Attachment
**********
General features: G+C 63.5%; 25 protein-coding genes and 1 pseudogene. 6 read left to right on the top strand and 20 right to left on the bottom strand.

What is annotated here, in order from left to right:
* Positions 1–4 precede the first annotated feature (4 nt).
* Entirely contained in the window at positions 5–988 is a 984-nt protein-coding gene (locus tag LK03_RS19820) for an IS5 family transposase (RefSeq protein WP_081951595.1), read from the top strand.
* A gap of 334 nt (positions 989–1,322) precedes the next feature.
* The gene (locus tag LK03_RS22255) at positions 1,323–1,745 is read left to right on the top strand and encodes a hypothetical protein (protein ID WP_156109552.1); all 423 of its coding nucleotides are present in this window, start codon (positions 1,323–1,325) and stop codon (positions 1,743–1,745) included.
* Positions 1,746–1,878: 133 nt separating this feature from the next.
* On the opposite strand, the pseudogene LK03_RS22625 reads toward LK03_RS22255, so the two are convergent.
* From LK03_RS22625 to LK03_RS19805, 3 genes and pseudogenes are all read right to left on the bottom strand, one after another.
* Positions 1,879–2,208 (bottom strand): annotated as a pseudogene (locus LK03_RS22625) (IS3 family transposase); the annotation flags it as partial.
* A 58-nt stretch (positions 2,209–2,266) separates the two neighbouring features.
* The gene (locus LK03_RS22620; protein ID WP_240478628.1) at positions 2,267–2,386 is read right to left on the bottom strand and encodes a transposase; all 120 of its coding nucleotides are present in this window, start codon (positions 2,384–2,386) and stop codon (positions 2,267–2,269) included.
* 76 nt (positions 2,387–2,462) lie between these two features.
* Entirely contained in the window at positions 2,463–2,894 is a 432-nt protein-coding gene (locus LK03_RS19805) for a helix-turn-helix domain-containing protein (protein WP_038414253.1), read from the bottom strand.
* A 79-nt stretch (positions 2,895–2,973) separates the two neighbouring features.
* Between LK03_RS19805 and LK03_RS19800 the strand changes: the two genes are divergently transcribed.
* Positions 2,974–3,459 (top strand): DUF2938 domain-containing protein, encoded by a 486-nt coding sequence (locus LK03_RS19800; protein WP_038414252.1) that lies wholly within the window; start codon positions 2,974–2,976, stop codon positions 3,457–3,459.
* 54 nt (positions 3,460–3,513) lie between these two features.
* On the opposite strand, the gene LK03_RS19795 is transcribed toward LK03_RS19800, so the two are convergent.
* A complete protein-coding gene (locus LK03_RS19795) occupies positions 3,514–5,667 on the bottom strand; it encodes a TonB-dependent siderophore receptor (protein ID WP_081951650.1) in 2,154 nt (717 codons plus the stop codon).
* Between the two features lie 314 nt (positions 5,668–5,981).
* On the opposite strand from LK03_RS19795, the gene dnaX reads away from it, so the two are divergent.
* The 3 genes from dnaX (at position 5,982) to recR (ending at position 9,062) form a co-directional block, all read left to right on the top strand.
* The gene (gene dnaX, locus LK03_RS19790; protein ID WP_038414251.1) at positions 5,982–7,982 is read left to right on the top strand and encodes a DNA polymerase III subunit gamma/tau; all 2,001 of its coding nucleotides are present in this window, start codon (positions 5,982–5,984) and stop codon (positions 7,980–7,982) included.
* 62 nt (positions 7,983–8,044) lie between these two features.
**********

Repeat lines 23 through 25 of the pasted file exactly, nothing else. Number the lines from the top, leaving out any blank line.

* The 3 genes from dnaX (at position 5,982) to recR (ending at position 9,062) form a co-directional block, all read left to right on the top strand.
* The gene (gene dnaX, locus LK03_RS19790; protein ID WP_038414251.1) at positions 5,982–7,982 is read left to right on the top strand and encodes a DNA polymerase III subunit gamma/tau; all 2,001 of its coding nucleotides are present in this window, start codon (positions 5,982–5,984) and stop codon (positions 7,980–7,982) included.
* 62 nt (positions 7,983–8,044) lie between these two features.